When the Wright triplets were born, Elisa found like she gained something, three brothers that she could play with and help to grow. Living next door to them, the four children grow a bond, but none more so than Elisa with Julian, who is deaf and colour blind. When the brothers move away after the death of their father, Elisa is left devastated and alone. When they return, when Elisa is 18 and they are nearly 16 everything has changed. Though Christian and Roman are still the same loud and bubbly boys to her, Julian is something else, and she feels something for him that she knows she shouldn't. Despite fighting her growing feelings for him, Elisa and Julian just keep getting into situations that confuse the whole thing, and in the end they'll really have to fight for what they have.
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The Wright Brother is quite possibly the most beautiful and moving book that I've ever read. Right from the very first page you're drawn into a different world, and one where the characters really care. More to the point though, one where the characters aren't perfect, which makes the emotions seem much more real.
I've never read anything in which one of the main characters was deaf (I don't think, and if I have then it wasn't a romance) and so that was one of the things that made this book so interesting. The bond between Elisa and Julian wasn't just a romantic one, it was also a bond of childhood and of the fact that they had learned to communicate in their own way (which actually I thought was really quite sexy when they were together - they used taps on each other's bodies). It definitely added to the intimacy. I think that it really shows the strength of Hall's writing that whenever Elisa and Julian talked (which was shown in normal speech marks just with the word signed afterwards in some instances) I actually imagined them signing (which is fairly impressive seeing as the only things I can sign are the vowels!).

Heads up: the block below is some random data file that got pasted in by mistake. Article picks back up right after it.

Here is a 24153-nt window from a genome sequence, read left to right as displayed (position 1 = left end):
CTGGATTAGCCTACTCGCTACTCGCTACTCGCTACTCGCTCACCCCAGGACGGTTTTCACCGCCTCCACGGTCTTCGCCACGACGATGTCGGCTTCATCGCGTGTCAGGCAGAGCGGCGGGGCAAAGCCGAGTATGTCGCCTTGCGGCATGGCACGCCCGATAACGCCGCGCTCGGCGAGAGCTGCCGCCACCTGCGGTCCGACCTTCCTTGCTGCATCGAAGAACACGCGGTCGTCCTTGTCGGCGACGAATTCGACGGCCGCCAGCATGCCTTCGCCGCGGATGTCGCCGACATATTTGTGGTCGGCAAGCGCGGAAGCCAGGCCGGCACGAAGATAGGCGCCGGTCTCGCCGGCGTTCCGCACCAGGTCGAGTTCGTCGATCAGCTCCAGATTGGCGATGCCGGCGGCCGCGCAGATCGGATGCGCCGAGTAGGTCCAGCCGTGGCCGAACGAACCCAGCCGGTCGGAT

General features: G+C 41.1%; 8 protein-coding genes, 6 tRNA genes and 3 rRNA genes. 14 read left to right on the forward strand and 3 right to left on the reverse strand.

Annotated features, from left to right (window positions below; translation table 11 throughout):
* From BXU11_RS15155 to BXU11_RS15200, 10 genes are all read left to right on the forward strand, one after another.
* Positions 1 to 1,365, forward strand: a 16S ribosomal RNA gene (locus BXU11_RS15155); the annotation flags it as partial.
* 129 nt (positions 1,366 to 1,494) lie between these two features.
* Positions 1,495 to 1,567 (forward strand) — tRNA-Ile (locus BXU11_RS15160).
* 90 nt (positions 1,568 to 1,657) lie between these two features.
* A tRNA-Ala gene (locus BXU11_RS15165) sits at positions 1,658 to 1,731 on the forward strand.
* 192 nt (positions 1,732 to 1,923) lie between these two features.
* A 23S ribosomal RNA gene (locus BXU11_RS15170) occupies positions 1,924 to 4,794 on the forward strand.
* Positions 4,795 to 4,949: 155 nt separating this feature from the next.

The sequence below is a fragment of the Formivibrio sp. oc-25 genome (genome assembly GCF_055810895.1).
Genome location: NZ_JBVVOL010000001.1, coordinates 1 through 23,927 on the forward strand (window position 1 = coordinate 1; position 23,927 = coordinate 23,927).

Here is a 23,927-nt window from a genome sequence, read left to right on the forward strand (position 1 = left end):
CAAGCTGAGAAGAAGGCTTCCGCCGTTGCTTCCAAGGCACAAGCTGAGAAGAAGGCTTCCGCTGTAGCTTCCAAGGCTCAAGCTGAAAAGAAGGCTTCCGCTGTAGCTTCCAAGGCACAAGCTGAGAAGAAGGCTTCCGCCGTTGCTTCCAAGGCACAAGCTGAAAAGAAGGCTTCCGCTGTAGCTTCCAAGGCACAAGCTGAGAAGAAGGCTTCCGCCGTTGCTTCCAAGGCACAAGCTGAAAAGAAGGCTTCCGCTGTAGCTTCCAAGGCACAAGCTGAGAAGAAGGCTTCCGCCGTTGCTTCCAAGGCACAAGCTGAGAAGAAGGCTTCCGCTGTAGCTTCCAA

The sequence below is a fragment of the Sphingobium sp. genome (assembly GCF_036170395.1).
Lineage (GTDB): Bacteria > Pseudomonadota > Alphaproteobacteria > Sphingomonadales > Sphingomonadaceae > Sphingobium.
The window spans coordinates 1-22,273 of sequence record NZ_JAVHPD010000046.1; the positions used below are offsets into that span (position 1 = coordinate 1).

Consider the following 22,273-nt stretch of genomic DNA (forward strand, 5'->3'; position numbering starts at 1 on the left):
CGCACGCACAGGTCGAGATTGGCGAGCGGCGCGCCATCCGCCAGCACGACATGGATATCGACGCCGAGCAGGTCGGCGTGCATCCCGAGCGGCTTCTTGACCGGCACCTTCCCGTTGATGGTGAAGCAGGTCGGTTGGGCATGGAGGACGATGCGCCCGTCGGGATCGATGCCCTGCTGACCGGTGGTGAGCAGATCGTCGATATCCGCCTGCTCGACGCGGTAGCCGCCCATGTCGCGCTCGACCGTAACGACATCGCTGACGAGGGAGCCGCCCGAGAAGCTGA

In a way the fact that Julian was deaf and colour blind didn't really matter all that much to either of them. After all they had grown up with it. Instead the problems that they faced were ones that normal couples faced. Whether to live together, going long distance, and the age gap. It made them seem real and grounded and just made me love them more, particularly when things didn't quite go to plan and they made mistakes.
Some of the last chapters, when they were really doing long distance, actually made me feel heartbroken, though it was clear from the beginning of the book that these two belonged together, there was some doubt in my mind that they could get past the distance. It included several loud shouts of 'Elisa you idiot!' before she got what was wrong and did something about it.
There were so many beautiful things about this book, the characters and the story line definitely worked and I found it incredibly moving. This isn't a sad book, so the emotions aren't like that, but rather it is a story that is told from the birth of one of the characters, and I think that that is where the real emotion came from.